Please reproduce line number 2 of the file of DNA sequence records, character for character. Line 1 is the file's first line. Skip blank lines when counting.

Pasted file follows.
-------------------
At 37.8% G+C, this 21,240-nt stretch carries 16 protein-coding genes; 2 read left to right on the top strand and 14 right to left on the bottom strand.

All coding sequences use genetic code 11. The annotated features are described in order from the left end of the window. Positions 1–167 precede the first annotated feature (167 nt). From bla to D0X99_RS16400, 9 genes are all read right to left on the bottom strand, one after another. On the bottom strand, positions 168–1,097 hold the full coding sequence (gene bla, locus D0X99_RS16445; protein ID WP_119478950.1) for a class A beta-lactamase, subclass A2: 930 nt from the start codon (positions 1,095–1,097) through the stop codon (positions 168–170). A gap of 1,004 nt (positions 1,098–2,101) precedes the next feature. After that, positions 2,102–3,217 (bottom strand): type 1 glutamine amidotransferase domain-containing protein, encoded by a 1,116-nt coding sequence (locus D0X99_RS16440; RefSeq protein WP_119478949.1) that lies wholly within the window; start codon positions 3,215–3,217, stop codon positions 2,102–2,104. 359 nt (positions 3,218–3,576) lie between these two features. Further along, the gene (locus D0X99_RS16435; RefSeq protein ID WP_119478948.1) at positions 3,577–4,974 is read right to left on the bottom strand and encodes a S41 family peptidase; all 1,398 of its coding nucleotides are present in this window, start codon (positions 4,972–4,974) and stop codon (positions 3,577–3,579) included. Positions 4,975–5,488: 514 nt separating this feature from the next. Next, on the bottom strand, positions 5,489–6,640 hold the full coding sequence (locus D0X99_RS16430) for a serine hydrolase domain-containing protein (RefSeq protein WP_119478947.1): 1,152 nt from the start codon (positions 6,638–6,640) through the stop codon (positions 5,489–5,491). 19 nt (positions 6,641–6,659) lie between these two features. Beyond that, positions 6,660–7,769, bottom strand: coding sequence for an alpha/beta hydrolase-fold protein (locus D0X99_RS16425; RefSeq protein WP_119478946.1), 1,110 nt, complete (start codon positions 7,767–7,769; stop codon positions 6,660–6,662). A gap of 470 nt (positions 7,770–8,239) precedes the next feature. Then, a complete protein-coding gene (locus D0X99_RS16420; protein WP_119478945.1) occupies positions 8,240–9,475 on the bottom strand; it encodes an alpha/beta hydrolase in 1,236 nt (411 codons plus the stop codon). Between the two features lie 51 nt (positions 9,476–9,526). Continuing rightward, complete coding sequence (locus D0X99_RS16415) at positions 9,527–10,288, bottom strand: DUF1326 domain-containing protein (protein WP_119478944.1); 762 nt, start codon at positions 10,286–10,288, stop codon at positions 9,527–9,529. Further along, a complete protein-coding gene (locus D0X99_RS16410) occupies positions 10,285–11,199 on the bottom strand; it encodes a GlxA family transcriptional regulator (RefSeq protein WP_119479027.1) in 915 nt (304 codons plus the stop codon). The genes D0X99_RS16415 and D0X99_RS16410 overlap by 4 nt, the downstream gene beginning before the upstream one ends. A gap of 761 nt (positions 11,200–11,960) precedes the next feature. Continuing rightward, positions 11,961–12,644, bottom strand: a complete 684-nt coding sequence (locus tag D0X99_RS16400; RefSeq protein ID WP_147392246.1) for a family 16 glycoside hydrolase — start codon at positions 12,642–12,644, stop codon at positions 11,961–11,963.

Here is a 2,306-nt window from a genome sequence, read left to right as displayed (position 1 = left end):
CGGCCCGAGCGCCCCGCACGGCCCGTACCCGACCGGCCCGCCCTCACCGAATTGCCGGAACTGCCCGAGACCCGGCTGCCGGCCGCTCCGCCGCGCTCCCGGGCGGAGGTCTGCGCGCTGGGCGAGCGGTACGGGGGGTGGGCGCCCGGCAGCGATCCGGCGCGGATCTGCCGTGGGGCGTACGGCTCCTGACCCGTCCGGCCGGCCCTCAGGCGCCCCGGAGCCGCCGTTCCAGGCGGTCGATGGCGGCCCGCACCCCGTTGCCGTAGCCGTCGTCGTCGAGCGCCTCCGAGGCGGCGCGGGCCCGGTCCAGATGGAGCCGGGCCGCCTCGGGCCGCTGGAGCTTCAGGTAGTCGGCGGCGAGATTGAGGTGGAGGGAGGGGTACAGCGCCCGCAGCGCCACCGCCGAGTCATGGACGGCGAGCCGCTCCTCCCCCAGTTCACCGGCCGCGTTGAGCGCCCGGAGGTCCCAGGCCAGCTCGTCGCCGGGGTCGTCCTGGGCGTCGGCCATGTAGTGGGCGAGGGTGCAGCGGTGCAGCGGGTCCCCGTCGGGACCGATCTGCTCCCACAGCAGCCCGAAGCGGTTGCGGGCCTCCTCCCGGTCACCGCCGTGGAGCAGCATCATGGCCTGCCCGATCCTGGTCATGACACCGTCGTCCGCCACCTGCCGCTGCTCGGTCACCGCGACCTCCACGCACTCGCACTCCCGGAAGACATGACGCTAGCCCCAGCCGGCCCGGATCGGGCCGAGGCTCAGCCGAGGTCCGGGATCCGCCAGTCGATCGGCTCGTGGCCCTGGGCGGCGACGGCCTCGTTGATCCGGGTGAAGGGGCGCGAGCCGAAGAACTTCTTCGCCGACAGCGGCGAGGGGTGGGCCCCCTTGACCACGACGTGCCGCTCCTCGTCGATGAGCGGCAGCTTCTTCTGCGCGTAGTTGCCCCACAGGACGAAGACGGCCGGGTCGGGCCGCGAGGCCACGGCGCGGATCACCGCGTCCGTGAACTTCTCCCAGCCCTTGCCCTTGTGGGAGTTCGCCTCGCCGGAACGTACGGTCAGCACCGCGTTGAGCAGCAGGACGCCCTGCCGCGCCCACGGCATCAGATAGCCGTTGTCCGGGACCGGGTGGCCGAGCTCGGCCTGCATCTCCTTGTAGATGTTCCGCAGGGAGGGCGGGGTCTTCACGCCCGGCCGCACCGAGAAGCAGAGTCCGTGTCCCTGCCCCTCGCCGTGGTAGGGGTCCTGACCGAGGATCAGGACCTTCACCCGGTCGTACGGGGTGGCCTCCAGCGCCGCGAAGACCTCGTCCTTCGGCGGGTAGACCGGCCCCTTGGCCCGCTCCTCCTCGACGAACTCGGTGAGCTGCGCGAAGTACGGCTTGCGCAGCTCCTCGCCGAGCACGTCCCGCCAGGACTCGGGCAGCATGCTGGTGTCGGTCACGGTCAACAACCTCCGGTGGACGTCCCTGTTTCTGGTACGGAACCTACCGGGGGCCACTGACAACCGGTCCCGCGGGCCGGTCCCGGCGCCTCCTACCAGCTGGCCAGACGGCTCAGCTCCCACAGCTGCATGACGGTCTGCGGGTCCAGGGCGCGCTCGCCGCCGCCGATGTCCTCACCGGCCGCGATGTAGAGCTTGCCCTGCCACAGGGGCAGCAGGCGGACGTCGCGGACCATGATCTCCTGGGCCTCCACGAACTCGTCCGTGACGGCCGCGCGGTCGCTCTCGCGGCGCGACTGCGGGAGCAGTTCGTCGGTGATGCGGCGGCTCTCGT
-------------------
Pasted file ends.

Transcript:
All coding sequences use genetic code 11. The annotated features are described in order from the left end of the window. Positions 1–167 precede the first annotated feature (167 nt). From bla to D0X99_RS16400, 9 genes are all read right to left on the bottom strand, one after another. On the bottom strand, positions 168–1,097 hold the full coding sequence (gene bla, locus D0X99_RS16445; protein ID WP_119478950.1) for a class A beta-lactamase, subclass A2: 930 nt from the start codon (positions 1,095–1,097) through the stop codon (positions 168–170). A gap of 1,004 nt (positions 1,098–2,101) precedes the next feature. After that, positions 2,102–3,217 (bottom strand): type 1 glutamine amidotransferase domain-containing protein, encoded by a 1,116-nt coding sequence (locus D0X99_RS16440; RefSeq protein WP_119478949.1) that lies wholly within the window; start codon positions 3,215–3,217, stop codon positions 2,102–2,104. 359 nt (positions 3,218–3,576) lie between these two features. Further along, the gene (locus D0X99_RS16435; RefSeq protein ID WP_119478948.1) at positions 3,577–4,974 is read right to left on the bottom strand and encodes a S41 family peptidase; all 1,398 of its coding nucleotides are present in this window, start codon (positions 4,972–4,974) and stop codon (positions 3,577–3,579) included. Positions 4,975–5,488: 514 nt separating this feature from the next. Next, on the bottom strand, positions 5,489–6,640 hold the full coding sequence (locus D0X99_RS16430) for a serine hydrolase domain-containing protein (RefSeq protein WP_119478947.1): 1,152 nt from the start codon (positions 6,638–6,640) through the stop codon (positions 5,489–5,491). 19 nt (positions 6,641–6,659) lie between these two features. Beyond that, positions 6,660–7,769, bottom strand: coding sequence for an alpha/beta hydrolase-fold protein (locus D0X99_RS16425; RefSeq protein WP_119478946.1), 1,110 nt, complete (start codon positions 7,767–7,769; stop codon positions 6,660–6,662). A gap of 470 nt (positions 7,770–8,239) precedes the next feature. Then, a complete protein-coding gene (locus D0X99_RS16420; protein WP_119478945.1) occupies positions 8,240–9,475 on the bottom strand; it encodes an alpha/beta hydrolase in 1,236 nt (411 codons plus the stop codon). Between the two features lie 51 nt (positions 9,476–9,526). Continuing rightward, complete coding sequence (locus D0X99_RS16415) at positions 9,527–10,288, bottom strand: DUF1326 domain-containing protein (protein WP_119478944.1); 762 nt, start codon at positions 10,286–10,288, stop codon at positions 9,527–9,529. Further along, a complete protein-coding gene (locus D0X99_RS16410) occupies positions 10,285–11,199 on the bottom strand; it encodes a GlxA family transcriptional regulator (RefSeq protein WP_119479027.1) in 915 nt (304 codons plus the stop codon). The genes D0X99_RS16415 and D0X99_RS16410 overlap by 4 nt, the downstream gene beginning before the upstream one ends. A gap of 761 nt (positions 11,200–11,960) precedes the next feature. Continuing rightward, positions 11,961–12,644, bottom strand: a complete 684-nt coding sequence (locus tag D0X99_RS16400; RefSeq protein ID WP_147392246.1) for a family 16 glycoside hydrolase — start codon at positions 12,642–12,644, stop codon at positions 11,961–11,963.